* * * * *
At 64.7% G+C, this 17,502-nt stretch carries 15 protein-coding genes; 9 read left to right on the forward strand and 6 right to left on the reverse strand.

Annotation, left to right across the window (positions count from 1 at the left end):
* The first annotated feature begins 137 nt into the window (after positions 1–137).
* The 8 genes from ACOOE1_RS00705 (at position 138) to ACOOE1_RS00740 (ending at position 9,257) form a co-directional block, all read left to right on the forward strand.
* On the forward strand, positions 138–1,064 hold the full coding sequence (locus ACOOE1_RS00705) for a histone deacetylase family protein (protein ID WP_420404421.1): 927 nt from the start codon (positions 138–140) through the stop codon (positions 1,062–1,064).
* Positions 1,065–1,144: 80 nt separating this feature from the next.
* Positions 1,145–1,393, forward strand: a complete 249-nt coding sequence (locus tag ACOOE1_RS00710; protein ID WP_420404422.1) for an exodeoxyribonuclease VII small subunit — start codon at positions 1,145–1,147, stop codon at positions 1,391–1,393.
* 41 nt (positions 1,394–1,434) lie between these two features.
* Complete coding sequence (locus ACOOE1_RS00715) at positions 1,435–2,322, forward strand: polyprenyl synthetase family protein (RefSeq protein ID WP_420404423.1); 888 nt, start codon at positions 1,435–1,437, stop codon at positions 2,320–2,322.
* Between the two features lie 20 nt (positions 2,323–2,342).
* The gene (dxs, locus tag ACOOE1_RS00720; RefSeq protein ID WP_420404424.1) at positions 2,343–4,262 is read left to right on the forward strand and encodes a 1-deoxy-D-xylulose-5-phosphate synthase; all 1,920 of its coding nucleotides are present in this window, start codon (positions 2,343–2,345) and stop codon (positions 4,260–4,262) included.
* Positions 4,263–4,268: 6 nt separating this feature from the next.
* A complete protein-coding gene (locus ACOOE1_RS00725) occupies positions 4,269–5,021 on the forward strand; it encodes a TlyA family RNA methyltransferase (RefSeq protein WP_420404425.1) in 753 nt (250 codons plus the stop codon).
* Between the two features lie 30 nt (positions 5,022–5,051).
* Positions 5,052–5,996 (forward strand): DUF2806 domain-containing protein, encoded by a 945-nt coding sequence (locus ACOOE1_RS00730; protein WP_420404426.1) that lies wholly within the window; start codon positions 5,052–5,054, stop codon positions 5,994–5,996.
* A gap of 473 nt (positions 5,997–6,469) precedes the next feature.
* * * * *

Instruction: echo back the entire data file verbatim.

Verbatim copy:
At 64.7% G+C, this 17,502-nt stretch carries 15 protein-coding genes; 9 read left to right on the forward strand and 6 right to left on the reverse strand.

Annotation, left to right across the window (positions count from 1 at the left end):
* The first annotated feature begins 137 nt into the window (after positions 1–137).
* The 8 genes from ACOOE1_RS00705 (at position 138) to ACOOE1_RS00740 (ending at position 9,257) form a co-directional block, all read left to right on the forward strand.
* On the forward strand, positions 138–1,064 hold the full coding sequence (locus ACOOE1_RS00705) for a histone deacetylase family protein (protein ID WP_420404421.1): 927 nt from the start codon (positions 138–140) through the stop codon (positions 1,062–1,064).
* Positions 1,065–1,144: 80 nt separating this feature from the next.
* Positions 1,145–1,393, forward strand: a complete 249-nt coding sequence (locus tag ACOOE1_RS00710; protein ID WP_420404422.1) for an exodeoxyribonuclease VII small subunit — start codon at positions 1,145–1,147, stop codon at positions 1,391–1,393.
* 41 nt (positions 1,394–1,434) lie between these two features.
* Complete coding sequence (locus ACOOE1_RS00715) at positions 1,435–2,322, forward strand: polyprenyl synthetase family protein (RefSeq protein ID WP_420404423.1); 888 nt, start codon at positions 1,435–1,437, stop codon at positions 2,320–2,322.
* Between the two features lie 20 nt (positions 2,323–2,342).
* The gene (dxs, locus tag ACOOE1_RS00720; RefSeq protein ID WP_420404424.1) at positions 2,343–4,262 is read left to right on the forward strand and encodes a 1-deoxy-D-xylulose-5-phosphate synthase; all 1,920 of its coding nucleotides are present in this window, start codon (positions 2,343–2,345) and stop codon (positions 4,260–4,262) included.
* Positions 4,263–4,268: 6 nt separating this feature from the next.
* A complete protein-coding gene (locus ACOOE1_RS00725) occupies positions 4,269–5,021 on the forward strand; it encodes a TlyA family RNA methyltransferase (RefSeq protein WP_420404425.1) in 753 nt (250 codons plus the stop codon).
* Between the two features lie 30 nt (positions 5,022–5,051).
* Positions 5,052–5,996 (forward strand): DUF2806 domain-containing protein, encoded by a 945-nt coding sequence (locus ACOOE1_RS00730; protein WP_420404426.1) that lies wholly within the window; start codon positions 5,052–5,054, stop codon positions 5,994–5,996.
* A gap of 473 nt (positions 5,997–6,469) precedes the next feature.